In April, Colorado Rep. Mike Coffman (R-Colo.-6) introduced a piece of legislation that would close a loophole in the Uniformed Servicemembers Employment and Re-Employment Rights Act (USERRA) protections for members of the National Guard and Reserve called the National Guard Employment Act of 2009 (H.R. 1879).
Under current USERRA laws, members of the Guard and Reserve only have recourse against employers if they are mobilized for active duty under Title 10 orders. However, in recent years, members of the Guard have been increasingly activated for Homeland Security missions, which fall under Title 32. Current law provides no employment protections under Title 32, which Coffman hopes to correct.
"The soldiers and airmen serving in the National Guard must have the same reemployment rights irrespective of where they are ordered to serve. We need to recognize that those who are called up for a homeland security mission can face the same hardships and challenges in trying to get their civilian employment back as someone who has been away from their civilian occupation due to an overseas assignment or some other mobilization to active duty," said Coffman in a recent statement.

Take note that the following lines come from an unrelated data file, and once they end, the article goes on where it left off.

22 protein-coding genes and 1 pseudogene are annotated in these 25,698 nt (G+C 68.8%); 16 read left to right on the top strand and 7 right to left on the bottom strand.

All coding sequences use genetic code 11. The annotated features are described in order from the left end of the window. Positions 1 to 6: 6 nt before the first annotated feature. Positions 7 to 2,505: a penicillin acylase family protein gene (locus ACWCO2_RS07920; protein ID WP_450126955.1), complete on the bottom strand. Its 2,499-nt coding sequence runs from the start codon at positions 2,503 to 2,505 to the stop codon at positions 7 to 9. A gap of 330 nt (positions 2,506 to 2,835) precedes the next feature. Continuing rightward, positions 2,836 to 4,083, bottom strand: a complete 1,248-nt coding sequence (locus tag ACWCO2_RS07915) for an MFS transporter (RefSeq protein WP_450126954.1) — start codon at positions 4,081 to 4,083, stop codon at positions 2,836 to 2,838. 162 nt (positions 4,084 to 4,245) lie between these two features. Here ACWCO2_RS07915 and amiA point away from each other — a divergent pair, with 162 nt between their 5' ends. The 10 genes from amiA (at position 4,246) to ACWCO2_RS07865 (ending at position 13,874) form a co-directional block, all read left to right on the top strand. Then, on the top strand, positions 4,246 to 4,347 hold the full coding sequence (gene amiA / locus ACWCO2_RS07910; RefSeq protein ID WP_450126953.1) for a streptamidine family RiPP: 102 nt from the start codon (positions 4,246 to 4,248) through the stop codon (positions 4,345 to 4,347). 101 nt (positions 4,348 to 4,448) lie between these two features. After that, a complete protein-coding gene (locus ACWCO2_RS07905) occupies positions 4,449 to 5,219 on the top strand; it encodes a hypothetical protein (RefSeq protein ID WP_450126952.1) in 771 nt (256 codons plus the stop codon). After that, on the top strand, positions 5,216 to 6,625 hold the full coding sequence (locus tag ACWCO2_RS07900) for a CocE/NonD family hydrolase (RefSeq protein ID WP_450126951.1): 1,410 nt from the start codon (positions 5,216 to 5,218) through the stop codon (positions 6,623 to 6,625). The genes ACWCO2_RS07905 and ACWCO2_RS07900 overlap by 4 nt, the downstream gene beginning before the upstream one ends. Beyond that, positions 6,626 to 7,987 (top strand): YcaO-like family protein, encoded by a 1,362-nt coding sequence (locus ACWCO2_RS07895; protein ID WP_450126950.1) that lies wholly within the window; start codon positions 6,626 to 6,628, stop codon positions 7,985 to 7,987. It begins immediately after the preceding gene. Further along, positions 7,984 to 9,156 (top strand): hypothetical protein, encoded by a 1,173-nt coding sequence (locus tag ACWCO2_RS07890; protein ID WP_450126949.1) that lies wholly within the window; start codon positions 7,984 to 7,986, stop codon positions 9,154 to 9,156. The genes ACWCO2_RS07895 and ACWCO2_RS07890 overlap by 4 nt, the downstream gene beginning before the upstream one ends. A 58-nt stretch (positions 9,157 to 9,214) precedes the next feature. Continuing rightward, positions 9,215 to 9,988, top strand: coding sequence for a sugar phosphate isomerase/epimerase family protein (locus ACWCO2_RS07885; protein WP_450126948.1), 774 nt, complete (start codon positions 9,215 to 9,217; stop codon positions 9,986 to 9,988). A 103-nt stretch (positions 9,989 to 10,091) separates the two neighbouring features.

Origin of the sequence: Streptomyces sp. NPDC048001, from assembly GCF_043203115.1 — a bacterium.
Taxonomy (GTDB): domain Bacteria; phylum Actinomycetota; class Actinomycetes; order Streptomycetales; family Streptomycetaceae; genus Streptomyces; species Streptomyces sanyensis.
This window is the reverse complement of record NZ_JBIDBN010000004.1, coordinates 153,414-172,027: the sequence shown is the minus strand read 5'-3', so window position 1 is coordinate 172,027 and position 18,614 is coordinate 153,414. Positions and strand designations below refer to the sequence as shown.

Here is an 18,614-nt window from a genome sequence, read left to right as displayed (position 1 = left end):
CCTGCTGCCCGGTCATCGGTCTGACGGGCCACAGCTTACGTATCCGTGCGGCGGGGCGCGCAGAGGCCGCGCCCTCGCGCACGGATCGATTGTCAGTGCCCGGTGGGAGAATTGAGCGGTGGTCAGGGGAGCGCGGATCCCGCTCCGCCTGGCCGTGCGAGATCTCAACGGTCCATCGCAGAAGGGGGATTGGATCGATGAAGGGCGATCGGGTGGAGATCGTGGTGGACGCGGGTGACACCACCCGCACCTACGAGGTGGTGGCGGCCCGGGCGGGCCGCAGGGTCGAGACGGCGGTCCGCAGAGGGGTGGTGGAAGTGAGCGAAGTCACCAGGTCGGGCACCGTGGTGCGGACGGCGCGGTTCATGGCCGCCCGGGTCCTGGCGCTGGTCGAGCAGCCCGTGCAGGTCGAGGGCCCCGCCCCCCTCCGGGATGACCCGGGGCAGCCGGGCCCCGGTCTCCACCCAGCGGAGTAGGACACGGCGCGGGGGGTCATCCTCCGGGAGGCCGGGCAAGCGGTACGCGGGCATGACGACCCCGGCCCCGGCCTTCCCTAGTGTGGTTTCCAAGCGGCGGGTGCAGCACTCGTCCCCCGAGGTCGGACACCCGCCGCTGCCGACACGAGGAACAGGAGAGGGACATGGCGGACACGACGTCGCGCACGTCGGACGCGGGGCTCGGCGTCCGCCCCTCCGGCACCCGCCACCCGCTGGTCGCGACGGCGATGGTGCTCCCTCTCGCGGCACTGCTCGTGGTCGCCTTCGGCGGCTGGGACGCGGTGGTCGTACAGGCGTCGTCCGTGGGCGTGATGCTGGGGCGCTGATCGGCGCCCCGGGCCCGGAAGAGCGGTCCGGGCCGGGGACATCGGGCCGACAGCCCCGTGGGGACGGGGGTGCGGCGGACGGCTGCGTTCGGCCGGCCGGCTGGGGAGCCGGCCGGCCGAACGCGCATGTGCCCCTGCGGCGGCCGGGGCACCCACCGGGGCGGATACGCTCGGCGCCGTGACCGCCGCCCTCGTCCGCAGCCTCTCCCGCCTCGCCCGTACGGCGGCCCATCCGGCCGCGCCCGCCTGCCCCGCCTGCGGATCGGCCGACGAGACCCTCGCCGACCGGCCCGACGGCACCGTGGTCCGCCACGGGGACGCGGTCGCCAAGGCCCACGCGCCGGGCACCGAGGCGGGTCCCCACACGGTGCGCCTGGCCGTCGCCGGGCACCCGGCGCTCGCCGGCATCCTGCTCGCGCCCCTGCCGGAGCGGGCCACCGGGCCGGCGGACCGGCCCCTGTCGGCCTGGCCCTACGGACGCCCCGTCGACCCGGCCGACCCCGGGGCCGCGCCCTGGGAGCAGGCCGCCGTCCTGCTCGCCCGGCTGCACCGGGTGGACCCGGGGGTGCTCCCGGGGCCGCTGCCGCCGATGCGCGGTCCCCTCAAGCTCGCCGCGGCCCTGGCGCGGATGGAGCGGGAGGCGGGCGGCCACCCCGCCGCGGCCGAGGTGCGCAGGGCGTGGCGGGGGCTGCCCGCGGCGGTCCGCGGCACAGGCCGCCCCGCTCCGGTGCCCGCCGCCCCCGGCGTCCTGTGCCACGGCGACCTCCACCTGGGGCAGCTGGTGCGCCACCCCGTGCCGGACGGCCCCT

On Thursday, AMVETS National Legislative Director Ray Kelley will testify before the House Committee on Veterans Affairs in support of Coffman's bill. American Veteran will be on hand to cover the hearing.
Coffman is the latest veteran serving in Congress to call for action on USERRA. Last month, Ohio Congressman John Boccieri introduced the Servicemembers Employment and Re-Employment Rights Act of 2009 (H.R. 1474) alongside Alabama Congressman Artur Davis and Pennsylvania Senator Bob Casey, which would allow veterans to pursue their USERRA claims on accelerated dockets within state court systems.
Both Coffman and Boccieri are featured in the latest issue of American Veteran magazine, which highlights veterans of the Iraq war elected to serve in the 111th Congress.